One out of every five younger Koreans between the ages of 19 and 39 is found to be in debt three times higher than their income. This substantial debt is due to the skyrocketing housing market and the overheated stock market, leading Koreans in their 20s and 30s to take out loans and use the money to invest fully.
According to a report titled 'The Current Status of Assets and Responses of Young Adults in South Korea' by the Korea Institute for Health and Social Affairs, as of 2021, 21.75 percent of young adult heads of households aged 19 to 39 had a debt-to-income ratio (DTI) of 300 percent or higher, which represents a 2.6-fold increase from 8.37 percent in 2012. The debt-to-income ratio (DTI) compares how much you owe each month to how much you earn.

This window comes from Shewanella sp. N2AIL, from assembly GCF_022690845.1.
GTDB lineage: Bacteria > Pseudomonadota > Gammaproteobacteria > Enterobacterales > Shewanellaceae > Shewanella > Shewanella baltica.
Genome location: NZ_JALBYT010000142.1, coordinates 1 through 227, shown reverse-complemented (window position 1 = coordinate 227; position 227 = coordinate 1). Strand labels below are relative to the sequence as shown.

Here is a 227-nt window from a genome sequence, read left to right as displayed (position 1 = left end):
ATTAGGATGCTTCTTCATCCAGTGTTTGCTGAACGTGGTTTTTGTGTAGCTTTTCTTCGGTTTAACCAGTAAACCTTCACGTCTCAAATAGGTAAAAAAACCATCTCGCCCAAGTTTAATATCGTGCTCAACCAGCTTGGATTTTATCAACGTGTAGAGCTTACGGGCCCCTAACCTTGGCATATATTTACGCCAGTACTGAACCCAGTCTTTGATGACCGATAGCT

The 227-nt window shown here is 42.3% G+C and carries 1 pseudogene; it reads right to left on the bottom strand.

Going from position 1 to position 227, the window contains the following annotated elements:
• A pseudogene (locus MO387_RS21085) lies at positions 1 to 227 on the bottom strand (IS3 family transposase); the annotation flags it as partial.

The average debt of young adult heads of households aged 19 to 39 was 84.55 million won as of 2021, including those without any debt. If young Koreans without debt are excluded, the average debt rises to 115.11 million won.
In the report, the state institute pointed out that younger Koreans who took out loans and used the money to invest are struggling due to increased interest rates, decreased housing prices, and plummeting coin prices. It added that a prolonged economic downturn is highly likely to cause those younger Koreans who are less financially stable to become socially marginalized going forward.